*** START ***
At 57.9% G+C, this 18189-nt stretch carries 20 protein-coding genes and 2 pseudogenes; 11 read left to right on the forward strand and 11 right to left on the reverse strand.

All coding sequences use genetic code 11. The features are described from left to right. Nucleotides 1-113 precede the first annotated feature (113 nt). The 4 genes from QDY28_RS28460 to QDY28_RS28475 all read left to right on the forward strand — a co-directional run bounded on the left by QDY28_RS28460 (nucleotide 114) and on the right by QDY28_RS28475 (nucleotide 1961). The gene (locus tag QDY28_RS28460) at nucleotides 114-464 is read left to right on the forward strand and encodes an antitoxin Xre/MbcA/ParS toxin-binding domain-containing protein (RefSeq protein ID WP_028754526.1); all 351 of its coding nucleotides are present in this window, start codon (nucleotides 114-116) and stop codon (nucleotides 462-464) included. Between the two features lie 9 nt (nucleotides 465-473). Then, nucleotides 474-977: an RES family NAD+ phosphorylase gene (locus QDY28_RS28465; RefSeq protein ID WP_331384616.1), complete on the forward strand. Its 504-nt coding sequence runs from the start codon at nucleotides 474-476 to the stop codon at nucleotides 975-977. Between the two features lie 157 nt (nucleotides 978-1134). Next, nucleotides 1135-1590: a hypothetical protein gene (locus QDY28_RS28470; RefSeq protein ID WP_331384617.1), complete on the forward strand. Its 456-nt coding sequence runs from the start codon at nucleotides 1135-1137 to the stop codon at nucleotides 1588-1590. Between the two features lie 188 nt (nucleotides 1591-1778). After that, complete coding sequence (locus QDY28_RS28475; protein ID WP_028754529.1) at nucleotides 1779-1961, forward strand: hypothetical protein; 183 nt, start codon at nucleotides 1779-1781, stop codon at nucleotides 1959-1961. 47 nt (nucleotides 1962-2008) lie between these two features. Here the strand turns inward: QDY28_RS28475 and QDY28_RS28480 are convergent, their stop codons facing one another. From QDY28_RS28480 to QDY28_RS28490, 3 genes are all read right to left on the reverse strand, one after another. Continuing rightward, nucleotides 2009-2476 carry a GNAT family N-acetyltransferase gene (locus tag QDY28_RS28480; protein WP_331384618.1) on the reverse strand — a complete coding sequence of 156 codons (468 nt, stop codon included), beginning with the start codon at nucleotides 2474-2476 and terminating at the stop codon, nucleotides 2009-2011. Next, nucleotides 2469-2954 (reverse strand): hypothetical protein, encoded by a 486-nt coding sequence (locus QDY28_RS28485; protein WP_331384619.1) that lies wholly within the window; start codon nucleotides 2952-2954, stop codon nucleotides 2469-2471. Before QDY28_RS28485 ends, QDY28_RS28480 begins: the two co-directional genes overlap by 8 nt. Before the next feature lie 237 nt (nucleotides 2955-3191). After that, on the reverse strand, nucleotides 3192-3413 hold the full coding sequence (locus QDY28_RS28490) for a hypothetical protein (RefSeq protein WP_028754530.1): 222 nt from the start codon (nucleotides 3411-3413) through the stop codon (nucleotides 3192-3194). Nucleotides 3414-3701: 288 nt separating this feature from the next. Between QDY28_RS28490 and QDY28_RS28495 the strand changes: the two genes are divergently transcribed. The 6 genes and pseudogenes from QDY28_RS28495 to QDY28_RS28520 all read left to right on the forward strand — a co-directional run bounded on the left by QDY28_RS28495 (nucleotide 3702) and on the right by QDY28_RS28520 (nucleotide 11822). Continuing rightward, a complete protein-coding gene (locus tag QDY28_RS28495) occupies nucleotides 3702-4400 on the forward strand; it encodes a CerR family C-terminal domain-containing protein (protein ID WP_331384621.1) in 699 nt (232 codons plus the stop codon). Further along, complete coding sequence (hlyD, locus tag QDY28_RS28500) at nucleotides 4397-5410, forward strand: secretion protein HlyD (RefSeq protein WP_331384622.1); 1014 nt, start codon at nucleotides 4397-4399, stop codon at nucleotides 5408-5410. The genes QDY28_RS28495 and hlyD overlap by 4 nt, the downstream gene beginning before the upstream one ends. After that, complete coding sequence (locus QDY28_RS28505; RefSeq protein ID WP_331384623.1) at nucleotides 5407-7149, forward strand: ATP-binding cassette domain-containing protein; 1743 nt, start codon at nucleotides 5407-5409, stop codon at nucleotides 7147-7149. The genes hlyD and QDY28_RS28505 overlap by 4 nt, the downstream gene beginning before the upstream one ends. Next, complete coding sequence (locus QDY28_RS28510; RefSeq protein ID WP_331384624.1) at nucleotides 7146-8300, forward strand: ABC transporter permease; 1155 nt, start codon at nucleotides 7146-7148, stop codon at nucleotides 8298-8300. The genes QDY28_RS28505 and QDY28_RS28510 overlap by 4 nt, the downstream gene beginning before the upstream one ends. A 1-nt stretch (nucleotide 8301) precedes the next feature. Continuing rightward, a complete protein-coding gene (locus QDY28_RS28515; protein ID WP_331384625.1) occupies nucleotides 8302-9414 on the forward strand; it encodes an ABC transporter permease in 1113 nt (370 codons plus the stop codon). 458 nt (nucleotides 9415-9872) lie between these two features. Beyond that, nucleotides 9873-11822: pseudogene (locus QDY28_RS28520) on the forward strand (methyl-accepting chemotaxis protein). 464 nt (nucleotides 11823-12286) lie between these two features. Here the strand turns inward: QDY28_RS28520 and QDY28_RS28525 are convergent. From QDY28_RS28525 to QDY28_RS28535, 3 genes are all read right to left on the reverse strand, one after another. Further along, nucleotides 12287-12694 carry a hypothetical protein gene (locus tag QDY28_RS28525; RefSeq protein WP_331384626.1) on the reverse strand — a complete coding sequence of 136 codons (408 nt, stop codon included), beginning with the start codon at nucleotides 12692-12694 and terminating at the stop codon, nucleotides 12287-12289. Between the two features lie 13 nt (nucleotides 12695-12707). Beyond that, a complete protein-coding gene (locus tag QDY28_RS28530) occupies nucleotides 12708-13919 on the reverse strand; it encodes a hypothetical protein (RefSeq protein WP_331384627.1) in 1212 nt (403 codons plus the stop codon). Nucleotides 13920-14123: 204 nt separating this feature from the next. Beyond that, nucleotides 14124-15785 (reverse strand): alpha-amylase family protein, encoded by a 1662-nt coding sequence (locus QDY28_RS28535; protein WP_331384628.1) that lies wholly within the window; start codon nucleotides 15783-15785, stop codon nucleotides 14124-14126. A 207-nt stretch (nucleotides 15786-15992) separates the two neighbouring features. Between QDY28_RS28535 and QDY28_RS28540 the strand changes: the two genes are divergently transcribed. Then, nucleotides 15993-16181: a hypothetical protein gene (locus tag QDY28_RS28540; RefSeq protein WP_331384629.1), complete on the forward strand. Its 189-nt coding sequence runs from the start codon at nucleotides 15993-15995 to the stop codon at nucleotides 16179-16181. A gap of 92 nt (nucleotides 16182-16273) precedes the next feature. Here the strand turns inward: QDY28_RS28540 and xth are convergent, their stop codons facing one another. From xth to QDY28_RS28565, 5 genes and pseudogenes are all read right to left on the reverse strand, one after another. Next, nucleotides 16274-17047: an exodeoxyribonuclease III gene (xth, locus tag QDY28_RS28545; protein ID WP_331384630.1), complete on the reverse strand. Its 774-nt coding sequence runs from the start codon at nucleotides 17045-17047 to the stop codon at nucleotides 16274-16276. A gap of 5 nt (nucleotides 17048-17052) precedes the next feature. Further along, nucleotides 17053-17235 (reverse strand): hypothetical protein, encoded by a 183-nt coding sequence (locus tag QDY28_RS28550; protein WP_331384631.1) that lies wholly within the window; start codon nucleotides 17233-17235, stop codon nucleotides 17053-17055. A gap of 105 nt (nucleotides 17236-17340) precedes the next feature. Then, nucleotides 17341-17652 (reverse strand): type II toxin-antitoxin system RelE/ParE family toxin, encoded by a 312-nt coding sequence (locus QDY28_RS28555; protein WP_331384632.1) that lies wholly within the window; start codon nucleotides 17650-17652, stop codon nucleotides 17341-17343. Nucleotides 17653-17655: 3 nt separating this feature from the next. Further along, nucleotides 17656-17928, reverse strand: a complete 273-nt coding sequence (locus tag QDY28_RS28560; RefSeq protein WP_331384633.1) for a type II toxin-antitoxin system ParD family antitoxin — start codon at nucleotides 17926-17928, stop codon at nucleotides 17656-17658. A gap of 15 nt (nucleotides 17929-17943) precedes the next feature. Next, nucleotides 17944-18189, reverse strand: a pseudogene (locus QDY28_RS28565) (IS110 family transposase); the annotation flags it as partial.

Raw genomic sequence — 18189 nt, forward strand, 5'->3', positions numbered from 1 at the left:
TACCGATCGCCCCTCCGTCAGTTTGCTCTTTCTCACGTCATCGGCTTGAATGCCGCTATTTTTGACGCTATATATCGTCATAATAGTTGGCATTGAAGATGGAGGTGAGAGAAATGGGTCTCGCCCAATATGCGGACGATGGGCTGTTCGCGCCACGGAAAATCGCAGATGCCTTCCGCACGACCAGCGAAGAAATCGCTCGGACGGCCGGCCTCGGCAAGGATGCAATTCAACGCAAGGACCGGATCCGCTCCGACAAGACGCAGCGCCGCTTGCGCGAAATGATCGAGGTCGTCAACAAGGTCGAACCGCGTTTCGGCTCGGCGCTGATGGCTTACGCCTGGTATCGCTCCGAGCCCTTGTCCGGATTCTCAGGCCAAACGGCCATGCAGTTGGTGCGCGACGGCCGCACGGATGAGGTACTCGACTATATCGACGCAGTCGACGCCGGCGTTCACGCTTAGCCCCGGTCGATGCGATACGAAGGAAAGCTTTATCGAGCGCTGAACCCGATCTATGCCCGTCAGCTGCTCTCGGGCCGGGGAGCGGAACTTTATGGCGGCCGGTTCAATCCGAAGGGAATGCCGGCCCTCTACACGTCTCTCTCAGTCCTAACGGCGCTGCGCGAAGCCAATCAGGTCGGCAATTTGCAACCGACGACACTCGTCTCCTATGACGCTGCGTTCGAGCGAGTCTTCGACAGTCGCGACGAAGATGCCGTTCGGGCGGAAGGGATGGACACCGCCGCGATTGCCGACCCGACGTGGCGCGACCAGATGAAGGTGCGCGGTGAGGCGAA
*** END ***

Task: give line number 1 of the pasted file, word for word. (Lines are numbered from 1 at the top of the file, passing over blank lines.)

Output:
At 57.9% G+C, this 18189-nt stretch carries 20 protein-coding genes and 2 pseudogenes; 11 read left to right on the forward strand and 11 right to left on the reverse strand.